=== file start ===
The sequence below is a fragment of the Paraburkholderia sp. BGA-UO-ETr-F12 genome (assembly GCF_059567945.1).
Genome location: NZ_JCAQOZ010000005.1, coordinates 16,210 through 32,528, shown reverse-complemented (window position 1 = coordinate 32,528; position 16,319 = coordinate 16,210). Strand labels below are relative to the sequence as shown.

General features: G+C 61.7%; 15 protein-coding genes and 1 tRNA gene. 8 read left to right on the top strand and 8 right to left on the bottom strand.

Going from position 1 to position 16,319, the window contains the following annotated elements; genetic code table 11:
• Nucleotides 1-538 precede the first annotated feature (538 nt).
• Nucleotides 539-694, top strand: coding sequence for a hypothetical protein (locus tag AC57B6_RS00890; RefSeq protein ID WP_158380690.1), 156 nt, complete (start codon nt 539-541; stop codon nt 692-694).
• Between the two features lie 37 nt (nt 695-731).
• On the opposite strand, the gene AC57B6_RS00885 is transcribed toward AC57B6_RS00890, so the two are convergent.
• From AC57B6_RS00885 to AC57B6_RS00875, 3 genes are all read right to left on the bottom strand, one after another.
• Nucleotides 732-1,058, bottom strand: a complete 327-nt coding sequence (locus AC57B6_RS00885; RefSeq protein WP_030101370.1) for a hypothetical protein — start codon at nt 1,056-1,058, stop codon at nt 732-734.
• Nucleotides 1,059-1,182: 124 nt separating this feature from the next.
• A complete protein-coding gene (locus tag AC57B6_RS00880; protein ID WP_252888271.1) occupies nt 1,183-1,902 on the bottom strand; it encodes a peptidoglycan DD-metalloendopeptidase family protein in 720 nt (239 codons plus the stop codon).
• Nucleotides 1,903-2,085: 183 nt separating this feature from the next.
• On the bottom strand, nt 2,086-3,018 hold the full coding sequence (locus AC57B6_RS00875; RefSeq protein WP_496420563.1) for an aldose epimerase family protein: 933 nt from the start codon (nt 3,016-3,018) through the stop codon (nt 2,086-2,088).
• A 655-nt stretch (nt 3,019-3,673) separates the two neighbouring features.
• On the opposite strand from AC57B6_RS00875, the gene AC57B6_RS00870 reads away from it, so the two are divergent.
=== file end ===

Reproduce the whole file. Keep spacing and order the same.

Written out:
The sequence below is a fragment of the Paraburkholderia sp. BGA-UO-ETr-F12 genome (assembly GCF_059567945.1).
Genome location: NZ_JCAQOZ010000005.1, coordinates 16,210 through 32,528, shown reverse-complemented (window position 1 = coordinate 32,528; position 16,319 = coordinate 16,210). Strand labels below are relative to the sequence as shown.

General features: G+C 61.7%; 15 protein-coding genes and 1 tRNA gene. 8 read left to right on the top strand and 8 right to left on the bottom strand.

Going from position 1 to position 16,319, the window contains the following annotated elements; genetic code table 11:
• Nucleotides 1-538 precede the first annotated feature (538 nt).
• Nucleotides 539-694, top strand: coding sequence for a hypothetical protein (locus tag AC57B6_RS00890; RefSeq protein ID WP_158380690.1), 156 nt, complete (start codon nt 539-541; stop codon nt 692-694).
• Between the two features lie 37 nt (nt 695-731).
• On the opposite strand, the gene AC57B6_RS00885 is transcribed toward AC57B6_RS00890, so the two are convergent.
• From AC57B6_RS00885 to AC57B6_RS00875, 3 genes are all read right to left on the bottom strand, one after another.
• Nucleotides 732-1,058, bottom strand: a complete 327-nt coding sequence (locus AC57B6_RS00885; RefSeq protein WP_030101370.1) for a hypothetical protein — start codon at nt 1,056-1,058, stop codon at nt 732-734.
• Nucleotides 1,059-1,182: 124 nt separating this feature from the next.
• A complete protein-coding gene (locus tag AC57B6_RS00880; protein ID WP_252888271.1) occupies nt 1,183-1,902 on the bottom strand; it encodes a peptidoglycan DD-metalloendopeptidase family protein in 720 nt (239 codons plus the stop codon).
• Nucleotides 1,903-2,085: 183 nt separating this feature from the next.
• On the bottom strand, nt 2,086-3,018 hold the full coding sequence (locus AC57B6_RS00875; RefSeq protein WP_496420563.1) for an aldose epimerase family protein: 933 nt from the start codon (nt 3,016-3,018) through the stop codon (nt 2,086-2,088).
• A 655-nt stretch (nt 3,019-3,673) separates the two neighbouring features.
• On the opposite strand from AC57B6_RS00875, the gene AC57B6_RS00870 reads away from it, so the two are divergent.